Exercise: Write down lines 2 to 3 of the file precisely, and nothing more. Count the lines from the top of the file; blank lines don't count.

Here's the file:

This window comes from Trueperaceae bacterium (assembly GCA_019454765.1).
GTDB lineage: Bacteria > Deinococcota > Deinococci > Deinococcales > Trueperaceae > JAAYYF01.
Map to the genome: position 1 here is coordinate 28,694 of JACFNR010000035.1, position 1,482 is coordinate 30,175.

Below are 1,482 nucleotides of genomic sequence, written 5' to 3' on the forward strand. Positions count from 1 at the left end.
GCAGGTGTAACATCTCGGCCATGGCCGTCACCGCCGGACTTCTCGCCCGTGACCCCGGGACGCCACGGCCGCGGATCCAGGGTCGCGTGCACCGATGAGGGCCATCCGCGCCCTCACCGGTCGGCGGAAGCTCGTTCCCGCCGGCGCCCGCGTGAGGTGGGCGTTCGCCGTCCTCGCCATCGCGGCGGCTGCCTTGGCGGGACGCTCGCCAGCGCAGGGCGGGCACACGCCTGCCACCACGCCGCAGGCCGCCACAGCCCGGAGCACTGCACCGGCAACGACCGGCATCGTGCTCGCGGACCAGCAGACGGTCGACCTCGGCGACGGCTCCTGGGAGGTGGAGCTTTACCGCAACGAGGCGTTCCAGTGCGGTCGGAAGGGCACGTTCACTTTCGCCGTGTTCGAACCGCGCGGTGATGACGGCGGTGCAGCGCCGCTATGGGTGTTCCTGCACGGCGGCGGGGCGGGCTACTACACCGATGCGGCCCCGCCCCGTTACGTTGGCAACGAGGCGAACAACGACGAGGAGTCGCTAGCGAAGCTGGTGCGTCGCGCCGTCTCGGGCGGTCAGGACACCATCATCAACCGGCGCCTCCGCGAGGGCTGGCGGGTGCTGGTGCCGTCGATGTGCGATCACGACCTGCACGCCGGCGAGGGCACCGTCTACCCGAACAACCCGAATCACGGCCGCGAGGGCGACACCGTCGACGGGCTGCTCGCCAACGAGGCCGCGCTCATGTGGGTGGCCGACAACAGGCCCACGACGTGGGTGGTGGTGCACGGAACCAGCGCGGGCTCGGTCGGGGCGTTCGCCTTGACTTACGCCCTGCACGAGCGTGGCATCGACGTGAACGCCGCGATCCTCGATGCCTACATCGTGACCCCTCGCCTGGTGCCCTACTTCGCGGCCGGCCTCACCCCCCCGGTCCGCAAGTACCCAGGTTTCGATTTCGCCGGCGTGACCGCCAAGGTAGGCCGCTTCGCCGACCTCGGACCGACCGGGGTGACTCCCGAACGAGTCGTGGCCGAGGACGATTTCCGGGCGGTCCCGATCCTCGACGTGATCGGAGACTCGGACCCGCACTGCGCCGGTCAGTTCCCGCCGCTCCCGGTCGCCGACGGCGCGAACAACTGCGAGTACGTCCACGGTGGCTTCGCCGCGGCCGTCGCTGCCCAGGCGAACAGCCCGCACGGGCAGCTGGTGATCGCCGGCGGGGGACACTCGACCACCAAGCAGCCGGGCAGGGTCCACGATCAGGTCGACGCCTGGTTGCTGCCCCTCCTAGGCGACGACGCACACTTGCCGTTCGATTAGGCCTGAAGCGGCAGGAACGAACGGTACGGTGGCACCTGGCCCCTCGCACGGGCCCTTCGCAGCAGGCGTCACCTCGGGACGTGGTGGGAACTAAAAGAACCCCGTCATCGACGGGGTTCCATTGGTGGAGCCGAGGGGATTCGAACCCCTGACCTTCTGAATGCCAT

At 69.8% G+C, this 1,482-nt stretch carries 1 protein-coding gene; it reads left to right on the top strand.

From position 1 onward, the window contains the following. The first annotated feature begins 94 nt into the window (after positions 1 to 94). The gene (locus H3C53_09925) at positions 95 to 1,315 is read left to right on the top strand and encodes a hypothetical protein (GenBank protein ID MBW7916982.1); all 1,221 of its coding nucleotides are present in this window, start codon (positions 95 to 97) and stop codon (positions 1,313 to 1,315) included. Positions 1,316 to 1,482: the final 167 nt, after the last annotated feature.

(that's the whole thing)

GTDB lineage: Bacteria > Deinococcota > Deinococci > Deinococcales > Trueperaceae > JAAYYF01.
Map to the genome: position 1 here is coordinate 28,694 of JACFNR010000035.1, position 1,482 is coordinate 30,175.